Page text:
Friday, March 4, 2016

Nine

Went outside to check on the last ewe and found her and two lambs in the field at 2AM. I thought, all right! Twins! And ran over with a towel over my arm to check on the two already nursing on mom. Soon as I arrived I saw another lamb, still, on the ground in a small ditch. I rushed to it and saw it curled up, legs tucked under it and mouth open. My heart sank and I went to inspect it. I picked it up and heard the slightest whimper of life. I wrapped it in a towel and brought it inside straight away - torn between its dire needs and the needs of the two other lambs trying to nurse with ice forming on their tails and damp bodies. She cried a little louder as I brought her inside the farmhouse by a small little heater in my bathroom. I rubbed her body down with the towel to dry her off and she started to cry a little louder. Hope filled me and I saw her begin to breath stronger, her small lungs filling up with air again in the warm place. I sat with her long as I dared, knowing the kids on the hill were literally freezing and far from the warmth of the pole barn with the other mothers and little ones. So since she was breathing and in a warmer place I knew she would either slowly fade away or recover. She was probably an hour old.

I went up the hill and got the other babies into the shed. As I got them and the Romney situated Split Ear's little ones ran up to me looking for a bottle. I knew I had better get one up the hill soon, since I doubted she was producing much milk at all. Worried about the ewe in the bathroom, I went back inside to gather some bottles and check on her, get some food into her. But when I went back into the bathroom just ten minutes later, she had passed away. She didn't make it. I sat with the small, lifeless, body for a short while. It was heartbreaking. Had I not fallen asleep, had it been a few days earlier, had it been just an hour earlier I got up...

I went back up the hillside to bottle feed, and when I went in the barn the Romney was gone. Shit. She had probably went back out into the fields to look for her third, which was dead in my bathroom. But her little ones were inside, trying to nurse from Split Ear, which is a losing game even if you are her offspring. I bottle fed Elijah and Shoshanna, Split Ear's little ones, and not sure when or where the Romney was I bottle fed the two surviving lambs who were under the heat lamp and strong as oxen. I didn't know if I was making two more bottle babies but I wasn't losing three lambs tonight. I fed them and then came back into the farmhouse to get the torch beam.

I wasn't dressed right. I had on tights, shearling slipper boots, a long-sleeved tee shirt and a cotton sweatshirt. The adrenaline of the lamb in the bathroom, the bottle needs of the newborns, the whole thing had distracted me from being cold but now I was very cold. I was also very tired.

It was time to go back up the hill and either get that Ewe back with her newborns or bring in the babies as house lambs, either way how cold and tired I was did not matter. The sacrifice lost to a few hours of sleep was already on the bathroom floor. I was too focused on the work to feel anything beside that hollow feeling of realistic loss. But in all of this, there was a sigh lamving season was over. Whatever happened next, there were no more lambs on the way.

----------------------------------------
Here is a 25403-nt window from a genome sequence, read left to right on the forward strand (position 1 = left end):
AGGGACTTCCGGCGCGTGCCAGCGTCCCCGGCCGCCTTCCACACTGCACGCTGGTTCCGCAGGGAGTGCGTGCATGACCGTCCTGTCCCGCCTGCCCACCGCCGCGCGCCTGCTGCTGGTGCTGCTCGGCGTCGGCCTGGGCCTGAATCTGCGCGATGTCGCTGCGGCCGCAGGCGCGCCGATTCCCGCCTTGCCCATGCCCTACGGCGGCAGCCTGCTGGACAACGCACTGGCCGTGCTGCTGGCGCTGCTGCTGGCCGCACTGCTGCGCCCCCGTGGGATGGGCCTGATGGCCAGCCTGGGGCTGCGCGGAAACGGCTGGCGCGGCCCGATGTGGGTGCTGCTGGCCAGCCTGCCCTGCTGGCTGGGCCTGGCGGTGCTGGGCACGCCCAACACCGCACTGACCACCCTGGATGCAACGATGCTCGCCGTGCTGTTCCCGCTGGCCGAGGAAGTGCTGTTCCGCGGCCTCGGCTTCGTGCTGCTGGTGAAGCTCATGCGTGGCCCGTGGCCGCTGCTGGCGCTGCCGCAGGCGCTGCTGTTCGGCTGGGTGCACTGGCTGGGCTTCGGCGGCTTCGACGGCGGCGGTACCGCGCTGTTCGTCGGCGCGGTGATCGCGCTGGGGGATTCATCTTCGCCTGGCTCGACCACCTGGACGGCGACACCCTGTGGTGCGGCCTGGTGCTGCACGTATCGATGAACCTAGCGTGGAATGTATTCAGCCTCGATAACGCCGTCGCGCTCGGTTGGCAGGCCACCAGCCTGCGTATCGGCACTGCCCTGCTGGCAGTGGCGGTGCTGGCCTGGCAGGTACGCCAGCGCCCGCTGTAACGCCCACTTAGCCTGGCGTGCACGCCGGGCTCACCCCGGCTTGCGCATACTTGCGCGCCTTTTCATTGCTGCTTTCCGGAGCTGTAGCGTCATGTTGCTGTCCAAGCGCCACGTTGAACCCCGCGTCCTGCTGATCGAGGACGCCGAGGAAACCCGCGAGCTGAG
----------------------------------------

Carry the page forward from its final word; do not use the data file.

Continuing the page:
Nine lambs total made it. Four rams, five ewes. One lost.

UPDATE 4AM: I am worried. The two newborns from the Romney that survived are in the barn, fed a bottle, under a heat lamp. But their mother will not let them nurse or even be by them. She is looking for the lost baby and sleeping where she gave birth. I tried walking out into the field with the babies and luring her back to the lamb's barn but she only stays a few moments and then leaves again. Trying to save that lamb may be the reason she is abandoning these two new ones. I didn't think the urge to find the lost lamb would overpower the need to care for the living ones. Before I bring them inside I am keeping them where she last saw them and hoping she returns to nurse them. Her bag is so big I worry if she doesn't, she'll get mastitis. I am heading back up there to give them a little more colostrum replacement and make sure they are okay.

UPDATE 2 4:30AM: I took the dead lamb outside to the field where the mother was looking, hoping that if she realizes it is gone for good she returns willingly to her survivors. Got the idea from Patty, who I was talking to on Facebook. She's in the hospital with her son, who is getting over a dangerous bout with the flu. She was able to think straight and I hope it works. I'll keep you guys posted. I am very tired but worried to go to sleep in case those little ones in limbo need me. They were just given warm colostrum replacer and are on fresh hay under the heat lamp. I'll go take a picture because it gets me back up there to check on the gang. The other five lambs from last night were all in a pile sleeping together.

14 Comments:

Blogger Chelsea Tarver said...

My heart breaks for you right now, Jenna. It's hard not to blame yourself, but you are only one human... and you've been superwoman lately as it is. I know telling you not to blane yourself won't make you do it any less, but have compassion for your poor exhausted body. Sometimes even the spirit is too much for the vessel.

March 4, 2016 at 4:04 AM  
Blogger Runamuk Acres said...

Loss on the farm is never easy. Try to take find some solace in the fact that you're giving it all you've got and sometimes this stuff just happens. Best to you Jenna!

March 4, 2016 at 5:44 AM  
Blogger DarcC said...

Hang in there darling. I hope Patty's idea does the trick and she bonds with the other two. Here's to a solid nights sleep tonight, it will do wonders for you.

March 4, 2016 at 5:58 AM  
Blogger English sheep gal said...

Congrats on all your lambs, sorry to read about the lost triplet, but great job getting the others situated, fed and warm. So pleased you can get more sleep now, and have the ewe lambs you were hoping for as replacements, and ram lambs for meat or to sell as breeding stock.

In your sleep deprived state, it must seem hard to focus on the successful lambings, and only focus on one lost triplet, but going over all the 'what if's' wont change the outcome, and you've experienced losses at lambing time before.